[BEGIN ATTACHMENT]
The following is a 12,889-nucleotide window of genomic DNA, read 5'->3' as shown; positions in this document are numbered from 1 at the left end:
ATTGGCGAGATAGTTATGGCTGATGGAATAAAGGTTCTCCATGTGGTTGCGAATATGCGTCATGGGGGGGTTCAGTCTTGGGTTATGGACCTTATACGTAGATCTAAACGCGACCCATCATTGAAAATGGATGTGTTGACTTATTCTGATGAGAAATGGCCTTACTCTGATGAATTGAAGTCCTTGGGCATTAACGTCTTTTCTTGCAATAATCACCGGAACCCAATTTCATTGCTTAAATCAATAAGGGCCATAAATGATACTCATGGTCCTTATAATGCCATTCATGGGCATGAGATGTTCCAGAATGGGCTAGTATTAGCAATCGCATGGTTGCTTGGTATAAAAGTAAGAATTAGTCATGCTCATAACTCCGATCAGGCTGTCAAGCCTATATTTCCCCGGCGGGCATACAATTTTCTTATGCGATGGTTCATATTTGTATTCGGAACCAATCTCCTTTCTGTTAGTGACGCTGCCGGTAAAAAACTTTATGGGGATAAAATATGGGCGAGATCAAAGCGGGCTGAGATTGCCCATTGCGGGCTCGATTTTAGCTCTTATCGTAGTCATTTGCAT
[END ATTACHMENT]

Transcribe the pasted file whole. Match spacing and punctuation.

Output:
The following is a 12,889-nucleotide window of genomic DNA, read 5'->3' as shown; positions in this document are numbered from 1 at the left end:
ATTGGCGAGATAGTTATGGCTGATGGAATAAAGGTTCTCCATGTGGTTGCGAATATGCGTCATGGGGGGGTTCAGTCTTGGGTTATGGACCTTATACGTAGATCTAAACGCGACCCATCATTGAAAATGGATGTGTTGACTTATTCTGATGAGAAATGGCCTTACTCTGATGAATTGAAGTCCTTGGGCATTAACGTCTTTTCTTGCAATAATCACCGGAACCCAATTTCATTGCTTAAATCAATAAGGGCCATAAATGATACTCATGGTCCTTATAATGCCATTCATGGGCATGAGATGTTCCAGAATGGGCTAGTATTAGCAATCGCATGGTTGCTTGGTATAAAAGTAAGAATTAGTCATGCTCATAACTCCGATCAGGCTGTCAAGCCTATATTTCCCCGGCGGGCATACAATTTTCTTATGCGATGGTTCATATTTGTATTCGGAACCAATCTCCTTTCTGTTAGTGACGCTGCCGGTAAAAAACTTTATGGGGATAAAATATGGGCGAGATCAAAGCGGGCTGAGATTGCCCATTGCGGGCTCGATTTTAGCTCTTATCGTAGTCATTTGCAT